The Map And The Territory

by Isa Robertson

Erik Grundmann broke camp at dawn. The air was dry and crisp. The sun hid, glowing, below the eastern horizon: it would be half an hour before it spilled over the canyon walls. He strapped his tent to his pack, and set out down the gorge.

Three kilometres on, the sun struck his face. His head was still groggy with morning; the coffee had been too weak to fully wake him. But some days it was better to take it gradually. He closed his eyes and let the golden light pour over him, so thick it was almost a liquid. Ah, the moment he’d been waiting for. Nothing like a well-earned sunrise…

Underfoot, something hidden by the brush crowding the deer path shifted on a tiny fulcrum. He lurched, and a shiver passed through his body. He tried to break his fall — but his foot struck at an unnatural angle, his ankle folded inward, there was a crunch of popping cartilage, and he crumpled to the ground.

Then the heat came; and the silent, emotionless tears of pain; and the feeling of gravel and dirt pressing into his cheek. The pain was worse knowing that it was all the result of such a stupid, stupid, ignominious accident. But this was the wild, and Erik knew better than to stay lying down more than a moment.

He sat up, propped himself against a boulder, took off his boot and sock, and felt the swelling flesh. It wasn’t too bad, but it wasn’t too good. He took a sip from his water bottle, and then pressed the still-cool canteen against his ankle. Nothing broken — that he could tell. Give it a bit of time, and he would probably be able to limp along with a stick, if he was careful. But it was always hard to tell at first how serious things like this would turn out to be.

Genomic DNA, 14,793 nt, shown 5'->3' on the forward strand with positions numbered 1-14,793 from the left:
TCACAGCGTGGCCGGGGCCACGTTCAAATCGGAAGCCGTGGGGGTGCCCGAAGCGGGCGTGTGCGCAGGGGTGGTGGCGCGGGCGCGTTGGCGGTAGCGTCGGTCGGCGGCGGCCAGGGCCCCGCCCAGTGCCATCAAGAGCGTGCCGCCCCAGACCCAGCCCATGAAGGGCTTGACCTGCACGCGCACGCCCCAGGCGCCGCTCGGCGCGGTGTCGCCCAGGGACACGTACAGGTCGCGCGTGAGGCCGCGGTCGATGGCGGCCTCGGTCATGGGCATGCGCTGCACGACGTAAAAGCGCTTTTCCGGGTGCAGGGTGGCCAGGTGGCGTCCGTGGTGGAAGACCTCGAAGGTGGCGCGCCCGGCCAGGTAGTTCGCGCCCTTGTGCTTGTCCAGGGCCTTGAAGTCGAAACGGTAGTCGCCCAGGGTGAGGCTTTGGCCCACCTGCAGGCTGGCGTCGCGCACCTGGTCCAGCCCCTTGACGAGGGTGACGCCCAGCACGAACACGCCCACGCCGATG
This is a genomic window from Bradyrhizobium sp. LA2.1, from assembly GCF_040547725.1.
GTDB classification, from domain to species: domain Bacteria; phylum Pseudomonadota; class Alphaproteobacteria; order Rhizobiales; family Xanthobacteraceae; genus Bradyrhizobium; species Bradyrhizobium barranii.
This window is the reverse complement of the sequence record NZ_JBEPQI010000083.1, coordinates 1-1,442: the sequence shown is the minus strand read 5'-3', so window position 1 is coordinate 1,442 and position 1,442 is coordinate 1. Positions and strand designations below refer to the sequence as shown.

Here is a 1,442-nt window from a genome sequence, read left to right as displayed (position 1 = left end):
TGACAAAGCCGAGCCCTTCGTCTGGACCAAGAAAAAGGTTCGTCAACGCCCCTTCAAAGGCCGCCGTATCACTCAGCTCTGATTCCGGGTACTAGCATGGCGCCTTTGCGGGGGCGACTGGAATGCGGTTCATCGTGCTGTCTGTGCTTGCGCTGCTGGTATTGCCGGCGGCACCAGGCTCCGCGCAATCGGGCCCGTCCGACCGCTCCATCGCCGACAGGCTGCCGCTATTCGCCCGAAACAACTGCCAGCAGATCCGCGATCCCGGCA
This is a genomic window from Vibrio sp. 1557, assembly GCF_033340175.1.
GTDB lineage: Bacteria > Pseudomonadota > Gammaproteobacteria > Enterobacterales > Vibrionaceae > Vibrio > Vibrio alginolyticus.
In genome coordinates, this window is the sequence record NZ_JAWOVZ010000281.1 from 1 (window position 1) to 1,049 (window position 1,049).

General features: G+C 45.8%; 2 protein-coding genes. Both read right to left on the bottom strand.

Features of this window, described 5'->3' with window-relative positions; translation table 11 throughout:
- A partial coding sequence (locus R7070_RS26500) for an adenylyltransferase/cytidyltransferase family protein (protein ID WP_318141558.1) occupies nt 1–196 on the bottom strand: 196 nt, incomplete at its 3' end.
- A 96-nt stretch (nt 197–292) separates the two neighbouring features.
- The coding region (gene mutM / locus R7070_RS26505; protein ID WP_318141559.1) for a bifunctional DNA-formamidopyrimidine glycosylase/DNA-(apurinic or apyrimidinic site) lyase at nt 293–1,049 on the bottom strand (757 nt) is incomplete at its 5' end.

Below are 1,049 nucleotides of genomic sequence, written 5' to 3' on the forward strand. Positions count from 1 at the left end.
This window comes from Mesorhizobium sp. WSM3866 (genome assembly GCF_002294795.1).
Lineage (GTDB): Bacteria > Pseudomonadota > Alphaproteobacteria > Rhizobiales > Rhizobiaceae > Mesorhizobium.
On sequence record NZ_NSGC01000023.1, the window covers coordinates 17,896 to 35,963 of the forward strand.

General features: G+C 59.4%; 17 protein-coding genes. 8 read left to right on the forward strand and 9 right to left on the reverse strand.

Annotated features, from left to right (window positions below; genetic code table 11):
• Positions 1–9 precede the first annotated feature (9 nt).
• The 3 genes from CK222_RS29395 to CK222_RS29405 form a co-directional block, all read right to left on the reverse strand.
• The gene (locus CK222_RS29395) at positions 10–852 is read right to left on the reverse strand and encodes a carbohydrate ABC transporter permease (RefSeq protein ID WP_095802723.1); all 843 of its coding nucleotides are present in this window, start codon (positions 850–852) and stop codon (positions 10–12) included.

While he waited, he nibbled at his lunch, to distract himself from his ankle. Then he got out the map case from his pack. Under the plastic, the paper was off-white on its way to brown, but his grandfather’s sure black ink elevation lines, and the incomplete sections in pencil, were still legible.

The map was the excuse for this trip: his grandfather, Wallace Grundmann, had started it before Erik was born, because he hadn’t found any good survey of this curious valley only a stone’s throw from his cabin in the Chilcotin. Wallace worked on the document diligently, almost obsessively, on every trip to the valley. But he moved to Bella Coola when he met Elsa, and the map was never finished.